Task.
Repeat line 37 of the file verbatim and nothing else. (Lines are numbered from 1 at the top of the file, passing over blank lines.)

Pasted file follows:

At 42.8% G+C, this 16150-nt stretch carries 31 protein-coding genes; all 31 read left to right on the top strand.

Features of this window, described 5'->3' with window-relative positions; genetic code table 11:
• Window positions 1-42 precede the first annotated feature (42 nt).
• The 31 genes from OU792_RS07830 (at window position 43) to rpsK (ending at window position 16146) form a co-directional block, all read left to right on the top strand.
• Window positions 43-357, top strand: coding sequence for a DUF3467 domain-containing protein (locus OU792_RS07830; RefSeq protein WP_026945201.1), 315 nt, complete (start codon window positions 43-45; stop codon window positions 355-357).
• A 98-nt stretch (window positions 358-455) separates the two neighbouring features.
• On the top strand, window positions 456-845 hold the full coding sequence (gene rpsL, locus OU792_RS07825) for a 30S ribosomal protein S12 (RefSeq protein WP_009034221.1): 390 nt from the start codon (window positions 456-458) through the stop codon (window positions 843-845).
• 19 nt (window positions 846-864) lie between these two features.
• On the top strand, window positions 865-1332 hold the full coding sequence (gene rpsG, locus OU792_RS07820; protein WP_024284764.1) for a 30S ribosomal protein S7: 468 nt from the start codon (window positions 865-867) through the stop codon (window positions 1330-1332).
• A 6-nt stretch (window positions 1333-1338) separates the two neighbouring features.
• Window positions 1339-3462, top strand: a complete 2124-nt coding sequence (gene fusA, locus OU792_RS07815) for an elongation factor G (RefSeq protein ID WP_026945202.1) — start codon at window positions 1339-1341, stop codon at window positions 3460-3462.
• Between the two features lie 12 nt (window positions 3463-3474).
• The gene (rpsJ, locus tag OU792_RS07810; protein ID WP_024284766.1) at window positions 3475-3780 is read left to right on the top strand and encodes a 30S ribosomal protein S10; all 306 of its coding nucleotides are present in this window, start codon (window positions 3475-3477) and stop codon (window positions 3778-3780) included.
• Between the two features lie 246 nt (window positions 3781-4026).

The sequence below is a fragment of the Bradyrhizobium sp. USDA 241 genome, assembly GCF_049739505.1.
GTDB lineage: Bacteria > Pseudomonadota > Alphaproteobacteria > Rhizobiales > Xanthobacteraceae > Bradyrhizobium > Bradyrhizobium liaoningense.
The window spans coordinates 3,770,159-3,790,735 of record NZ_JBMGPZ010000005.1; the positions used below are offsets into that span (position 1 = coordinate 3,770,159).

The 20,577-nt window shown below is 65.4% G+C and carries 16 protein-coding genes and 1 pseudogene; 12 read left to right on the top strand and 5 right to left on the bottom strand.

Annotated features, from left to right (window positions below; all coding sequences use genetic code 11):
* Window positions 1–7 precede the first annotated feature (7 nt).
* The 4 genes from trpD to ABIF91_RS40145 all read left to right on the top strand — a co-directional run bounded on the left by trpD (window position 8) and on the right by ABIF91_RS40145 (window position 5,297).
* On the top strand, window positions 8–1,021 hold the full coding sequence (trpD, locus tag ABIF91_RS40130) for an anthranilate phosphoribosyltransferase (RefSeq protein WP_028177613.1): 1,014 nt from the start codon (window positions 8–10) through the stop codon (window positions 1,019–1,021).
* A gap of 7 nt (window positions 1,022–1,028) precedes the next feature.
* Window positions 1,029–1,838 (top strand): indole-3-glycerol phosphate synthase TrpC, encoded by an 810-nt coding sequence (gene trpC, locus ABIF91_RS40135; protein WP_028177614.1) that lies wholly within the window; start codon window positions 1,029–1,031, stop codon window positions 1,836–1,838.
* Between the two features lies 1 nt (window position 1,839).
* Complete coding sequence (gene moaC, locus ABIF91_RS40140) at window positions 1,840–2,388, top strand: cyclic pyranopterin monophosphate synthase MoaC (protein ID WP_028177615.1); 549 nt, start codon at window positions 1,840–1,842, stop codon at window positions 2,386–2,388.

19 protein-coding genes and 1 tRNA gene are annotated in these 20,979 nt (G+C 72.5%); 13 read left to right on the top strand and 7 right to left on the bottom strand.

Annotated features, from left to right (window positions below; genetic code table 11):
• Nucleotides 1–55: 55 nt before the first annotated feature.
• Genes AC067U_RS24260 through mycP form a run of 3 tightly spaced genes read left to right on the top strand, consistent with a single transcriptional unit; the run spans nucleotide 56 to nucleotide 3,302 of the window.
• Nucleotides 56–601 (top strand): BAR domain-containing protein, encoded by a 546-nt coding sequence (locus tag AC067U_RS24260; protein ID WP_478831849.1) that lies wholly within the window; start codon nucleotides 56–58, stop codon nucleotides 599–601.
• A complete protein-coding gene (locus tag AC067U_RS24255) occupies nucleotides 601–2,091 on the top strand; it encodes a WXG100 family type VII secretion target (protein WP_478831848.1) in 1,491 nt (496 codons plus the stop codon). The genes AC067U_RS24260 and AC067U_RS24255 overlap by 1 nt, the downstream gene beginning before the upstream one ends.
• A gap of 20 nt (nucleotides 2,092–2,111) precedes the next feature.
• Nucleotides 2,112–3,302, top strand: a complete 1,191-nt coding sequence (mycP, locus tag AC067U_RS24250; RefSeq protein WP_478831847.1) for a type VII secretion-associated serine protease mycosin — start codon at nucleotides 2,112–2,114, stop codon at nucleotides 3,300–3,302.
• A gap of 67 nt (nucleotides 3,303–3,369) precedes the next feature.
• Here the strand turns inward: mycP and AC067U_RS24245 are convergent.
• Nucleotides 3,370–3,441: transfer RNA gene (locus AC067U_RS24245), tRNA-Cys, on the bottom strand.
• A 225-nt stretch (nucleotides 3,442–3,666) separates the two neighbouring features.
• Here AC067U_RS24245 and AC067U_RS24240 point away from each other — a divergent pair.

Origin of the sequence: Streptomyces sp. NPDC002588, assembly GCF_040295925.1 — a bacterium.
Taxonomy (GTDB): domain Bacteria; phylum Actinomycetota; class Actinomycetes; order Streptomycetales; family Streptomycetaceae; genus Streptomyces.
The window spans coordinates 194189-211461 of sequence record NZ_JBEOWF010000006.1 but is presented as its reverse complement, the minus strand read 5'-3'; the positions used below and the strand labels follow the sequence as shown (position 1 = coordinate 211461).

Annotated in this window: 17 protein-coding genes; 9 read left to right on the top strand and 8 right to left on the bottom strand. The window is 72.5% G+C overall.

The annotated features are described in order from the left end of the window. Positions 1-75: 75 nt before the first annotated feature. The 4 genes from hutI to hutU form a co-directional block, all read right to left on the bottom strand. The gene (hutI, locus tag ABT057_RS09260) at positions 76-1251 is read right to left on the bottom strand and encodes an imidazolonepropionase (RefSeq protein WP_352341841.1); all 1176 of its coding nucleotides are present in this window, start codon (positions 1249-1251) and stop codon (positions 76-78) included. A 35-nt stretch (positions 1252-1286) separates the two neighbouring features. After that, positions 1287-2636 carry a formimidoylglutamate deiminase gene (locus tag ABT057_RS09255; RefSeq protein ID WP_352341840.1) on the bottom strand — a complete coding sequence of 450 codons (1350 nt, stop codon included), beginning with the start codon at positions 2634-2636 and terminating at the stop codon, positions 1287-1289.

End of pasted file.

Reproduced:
• Nucleotides 3,370–3,441: transfer RNA gene (locus AC067U_RS24245), tRNA-Cys, on the bottom strand.